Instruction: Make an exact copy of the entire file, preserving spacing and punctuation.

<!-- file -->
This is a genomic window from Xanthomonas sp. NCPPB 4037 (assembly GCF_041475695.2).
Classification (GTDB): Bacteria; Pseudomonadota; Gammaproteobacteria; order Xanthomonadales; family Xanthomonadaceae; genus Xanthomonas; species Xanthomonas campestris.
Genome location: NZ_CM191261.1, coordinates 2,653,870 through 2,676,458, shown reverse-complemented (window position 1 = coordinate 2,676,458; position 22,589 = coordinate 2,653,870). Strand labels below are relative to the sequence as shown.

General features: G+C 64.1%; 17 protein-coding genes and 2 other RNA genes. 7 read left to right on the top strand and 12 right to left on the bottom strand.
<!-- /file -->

This is a genomic window from Xanthomonas sp. NCPPB 4037 (assembly GCF_041475695.2).
Classification (GTDB): Bacteria; Pseudomonadota; Gammaproteobacteria; order Xanthomonadales; family Xanthomonadaceae; genus Xanthomonas; species Xanthomonas campestris.
Genome location: NZ_CM191261.1, coordinates 2,653,870 through 2,676,458, shown reverse-complemented (window position 1 = coordinate 2,676,458; position 22,589 = coordinate 2,653,870). Strand labels below are relative to the sequence as shown.

General features: G+C 64.1%; 17 protein-coding genes and 2 other RNA genes. 7 read left to right on the top strand and 12 right to left on the bottom strand.